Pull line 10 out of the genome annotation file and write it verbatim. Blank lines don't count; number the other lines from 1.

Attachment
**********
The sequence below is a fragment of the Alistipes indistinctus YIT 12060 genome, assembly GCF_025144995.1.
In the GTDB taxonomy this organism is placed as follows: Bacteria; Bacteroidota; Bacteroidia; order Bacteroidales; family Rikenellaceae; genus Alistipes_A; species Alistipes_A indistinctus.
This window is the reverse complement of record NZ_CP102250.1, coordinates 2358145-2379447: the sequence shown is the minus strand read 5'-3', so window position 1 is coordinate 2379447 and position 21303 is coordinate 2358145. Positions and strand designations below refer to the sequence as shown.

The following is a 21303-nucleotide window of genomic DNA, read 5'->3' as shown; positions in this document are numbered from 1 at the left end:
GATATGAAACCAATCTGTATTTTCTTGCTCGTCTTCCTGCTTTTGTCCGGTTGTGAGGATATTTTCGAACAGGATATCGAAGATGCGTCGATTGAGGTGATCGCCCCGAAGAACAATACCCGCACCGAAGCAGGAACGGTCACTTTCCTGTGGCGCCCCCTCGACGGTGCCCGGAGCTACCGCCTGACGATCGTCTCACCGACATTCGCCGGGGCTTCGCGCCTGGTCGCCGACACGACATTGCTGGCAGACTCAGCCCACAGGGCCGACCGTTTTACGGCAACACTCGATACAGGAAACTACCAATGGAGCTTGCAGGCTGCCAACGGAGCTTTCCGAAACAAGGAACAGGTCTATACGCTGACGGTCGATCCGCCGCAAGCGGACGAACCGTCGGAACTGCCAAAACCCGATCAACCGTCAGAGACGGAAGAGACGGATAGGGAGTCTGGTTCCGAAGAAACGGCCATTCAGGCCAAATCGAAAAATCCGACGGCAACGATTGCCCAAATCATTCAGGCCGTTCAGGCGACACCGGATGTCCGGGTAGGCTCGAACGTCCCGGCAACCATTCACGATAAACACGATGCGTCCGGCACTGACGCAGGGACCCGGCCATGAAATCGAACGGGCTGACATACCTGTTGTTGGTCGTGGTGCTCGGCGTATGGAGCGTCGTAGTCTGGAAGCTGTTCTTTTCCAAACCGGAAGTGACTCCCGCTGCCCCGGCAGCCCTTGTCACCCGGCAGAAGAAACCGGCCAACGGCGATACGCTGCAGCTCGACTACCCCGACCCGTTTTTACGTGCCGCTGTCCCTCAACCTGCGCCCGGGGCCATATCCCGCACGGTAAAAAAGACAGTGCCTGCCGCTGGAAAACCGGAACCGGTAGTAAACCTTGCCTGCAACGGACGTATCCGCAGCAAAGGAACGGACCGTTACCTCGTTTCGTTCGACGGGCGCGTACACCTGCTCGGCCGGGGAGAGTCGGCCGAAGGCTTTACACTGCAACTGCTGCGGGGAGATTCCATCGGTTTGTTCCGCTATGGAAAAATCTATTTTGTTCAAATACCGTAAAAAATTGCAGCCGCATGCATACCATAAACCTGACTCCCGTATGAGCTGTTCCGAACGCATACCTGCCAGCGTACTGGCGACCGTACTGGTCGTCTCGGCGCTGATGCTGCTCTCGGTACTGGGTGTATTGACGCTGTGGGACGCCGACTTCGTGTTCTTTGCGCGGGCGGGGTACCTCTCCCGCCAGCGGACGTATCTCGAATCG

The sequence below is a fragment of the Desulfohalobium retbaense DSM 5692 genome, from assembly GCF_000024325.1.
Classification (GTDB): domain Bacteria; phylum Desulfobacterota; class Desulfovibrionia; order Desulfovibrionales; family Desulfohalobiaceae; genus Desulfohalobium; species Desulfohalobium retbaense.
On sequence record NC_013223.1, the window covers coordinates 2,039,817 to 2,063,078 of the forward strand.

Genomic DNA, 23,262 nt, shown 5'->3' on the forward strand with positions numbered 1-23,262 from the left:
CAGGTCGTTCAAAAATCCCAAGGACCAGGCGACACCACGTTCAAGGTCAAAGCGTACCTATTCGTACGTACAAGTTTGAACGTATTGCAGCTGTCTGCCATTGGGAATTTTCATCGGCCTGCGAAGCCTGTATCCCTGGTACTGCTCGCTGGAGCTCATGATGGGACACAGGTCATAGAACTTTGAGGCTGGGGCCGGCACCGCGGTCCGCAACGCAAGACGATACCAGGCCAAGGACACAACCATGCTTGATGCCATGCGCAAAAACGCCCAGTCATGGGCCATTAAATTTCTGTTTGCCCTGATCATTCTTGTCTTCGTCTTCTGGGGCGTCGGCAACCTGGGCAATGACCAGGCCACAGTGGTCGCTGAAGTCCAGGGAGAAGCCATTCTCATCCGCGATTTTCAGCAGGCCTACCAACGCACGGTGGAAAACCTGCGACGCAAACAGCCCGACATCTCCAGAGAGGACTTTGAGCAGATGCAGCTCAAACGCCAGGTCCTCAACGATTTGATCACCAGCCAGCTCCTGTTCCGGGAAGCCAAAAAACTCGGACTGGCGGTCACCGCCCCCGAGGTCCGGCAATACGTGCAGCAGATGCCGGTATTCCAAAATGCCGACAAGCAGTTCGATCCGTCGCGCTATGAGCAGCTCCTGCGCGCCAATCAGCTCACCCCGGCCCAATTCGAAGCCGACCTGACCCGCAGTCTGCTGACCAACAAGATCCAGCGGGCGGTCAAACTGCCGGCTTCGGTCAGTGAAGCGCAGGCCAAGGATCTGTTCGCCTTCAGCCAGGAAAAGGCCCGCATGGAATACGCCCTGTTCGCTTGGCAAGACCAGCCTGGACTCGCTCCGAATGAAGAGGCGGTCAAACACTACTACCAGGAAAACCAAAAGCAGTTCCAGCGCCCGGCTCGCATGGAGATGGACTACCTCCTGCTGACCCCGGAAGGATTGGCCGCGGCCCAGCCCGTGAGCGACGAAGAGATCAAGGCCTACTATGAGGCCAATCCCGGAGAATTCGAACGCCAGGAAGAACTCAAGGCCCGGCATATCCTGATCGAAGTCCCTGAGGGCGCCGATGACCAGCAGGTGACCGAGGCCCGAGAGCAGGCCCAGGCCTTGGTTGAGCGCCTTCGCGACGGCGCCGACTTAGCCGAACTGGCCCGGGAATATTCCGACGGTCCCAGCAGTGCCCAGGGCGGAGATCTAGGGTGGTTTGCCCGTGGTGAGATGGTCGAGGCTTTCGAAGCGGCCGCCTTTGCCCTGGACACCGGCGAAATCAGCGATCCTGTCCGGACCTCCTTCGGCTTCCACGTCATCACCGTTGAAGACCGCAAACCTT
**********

CAGGTCGTTCAAAAATCCCAAGGACCAGGCGACACCACGTTCAAGGTCAAAGCGTACCTATTCGTACGTACAAGTTTGAACGTATTGCAGCTGTCTGCCATTGGGAATTTTCATCGGCCTGCGAAGCCTGTATCCCTGGTACTGCTCGCTGGAGCTCATGATGGGACACAGGTCATAGAACTTTGAGGCTGGGGCCGGCACCGCGGTCCGCAACGCAAGACGATACCAGGCCAAGGACACAACCATGCTTGATGCCATGCGCAAAAACGCCCAGTCATGGGCCATTAAATTTCTGTTTGCCCTGATCATTCTTGTCTTCGTCTTCTGGGGCGTCGGCAACCTGGGCAATGACCAGGCCACAGTGGTCGCTGAAGTCCAGGGAGAAGCCATTCTCATCCGCGATTTTCAGCAGGCCTACCAACGCACGGTGGAAAACCTGCGACGCAAACAGCCCGACATCTCCAGAGAGGACTTTGAGCAGATGCAGCTCAAACGCCAGGTCCTCAACGATTTGATCACCAGCCAGCTCCTGTTCCGGGAAGCCAAAAAACTCGGACTGGCGGTCACCGCCCCCGAGGTCCGGCAATACGTGCAGCAGATGCCGGTATTCCAAAATGCCGACAAGCAGTTCGATCCGTCGCGCTATGAGCAGCTCCTGCGCGCCAATCAGCTCACCCCGGCCCAATTCGAAGCCGACCTGACCCGCAGTCTGCTGACCAACAAGATCCAGCGGGCGGTCAAACTGCCGGCTTCGGTCAGTGAAGCGCAGGCCAAGGATCTGTTCGCCTTCAGCCAGGAAAAGGCCCGCATGGAATACGCCCTGTTCGCTTGGCAAGACCAGCCTGGACTCGCTCCGAATGAAGAGGCGGTCAAACACTACTACCAGGAAAACCAAAAGCAGTTCCAGCGCCCGGCTCGCATGGAGATGGACTACCTCCTGCTGACCCCGGAAGGATTGGCCGCGGCCCAGCCCGTGAGCGACGAAGAGATCAAGGCCTACTATGAGGCCAATCCCGGAGAATTCGAACGCCAGGAAGAACTCAAGGCCCGGCATATCCTGATCGAAGTCCCTGAGGGCGCCGATGACCAGCAGGTGACCGAGGCCCGAGAGCAGGCCCAGGCCTTGGTTGAGCGCCTTCGCGACGGCGCCGACTTAGCCGAACTGGCCCGGGAATATTCCGACGGTCCCAGCAGTGCCCAGGGCGGAGATCTAGGGTGGTTTGCCCGTGGTGAGATGGTCGAGGCTTTCGAAGCGGCCGCCTTTGCCCTGGACACCGGCGAAATCAGCGATCCTGTCCGGACCTCCTTCGGCTTCCACGTCATCACCGTTGAAGACCGCAAACCTT